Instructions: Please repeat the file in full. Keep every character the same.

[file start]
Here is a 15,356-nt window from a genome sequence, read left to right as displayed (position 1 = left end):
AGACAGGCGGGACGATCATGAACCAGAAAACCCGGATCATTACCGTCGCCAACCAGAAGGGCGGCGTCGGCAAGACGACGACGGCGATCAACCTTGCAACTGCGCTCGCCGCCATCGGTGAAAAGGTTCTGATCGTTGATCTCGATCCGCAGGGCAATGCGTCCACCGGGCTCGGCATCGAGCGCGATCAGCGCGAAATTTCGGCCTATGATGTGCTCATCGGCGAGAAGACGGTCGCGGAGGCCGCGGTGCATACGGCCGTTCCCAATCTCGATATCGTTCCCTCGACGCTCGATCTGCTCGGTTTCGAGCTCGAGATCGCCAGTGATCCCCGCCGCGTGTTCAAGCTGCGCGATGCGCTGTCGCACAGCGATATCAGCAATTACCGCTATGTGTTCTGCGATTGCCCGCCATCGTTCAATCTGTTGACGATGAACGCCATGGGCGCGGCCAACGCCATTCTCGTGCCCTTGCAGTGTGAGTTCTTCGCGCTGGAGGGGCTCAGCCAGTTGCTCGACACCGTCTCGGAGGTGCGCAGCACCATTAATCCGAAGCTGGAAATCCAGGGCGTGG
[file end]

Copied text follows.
Here is a 15,356-nt window from a genome sequence, read left to right as displayed (position 1 = left end):
AGACAGGCGGGACGATCATGAACCAGAAAACCCGGATCATTACCGTCGCCAACCAGAAGGGCGGCGTCGGCAAGACGACGACGGCGATCAACCTTGCAACTGCGCTCGCCGCCATCGGTGAAAAGGTTCTGATCGTTGATCTCGATCCGCAGGGCAATGCGTCCACCGGGCTCGGCATCGAGCGCGATCAGCGCGAAATTTCGGCCTATGATGTGCTCATCGGCGAGAAGACGGTCGCGGAGGCCGCGGTGCATACGGCCGTTCCCAATCTCGATATCGTTCCCTCGACGCTCGATCTGCTCGGTTTCGAGCTCGAGATCGCCAGTGATCCCCGCCGCGTGTTCAAGCTGCGCGATGCGCTGTCGCACAGCGATATCAGCAATTACCGCTATGTGTTCTGCGATTGCCCGCCATCGTTCAATCTGTTGACGATGAACGCCATGGGCGCGGCCAACGCCATTCTCGTGCCCTTGCAGTGTGAGTTCTTCGCGCTGGAGGGGCTCAGCCAGTTGCTCGACACCGTCTCGGAGGTGCGCAGCACCATTAATCCGAAGCTGGAAATCCAGGGCGTGG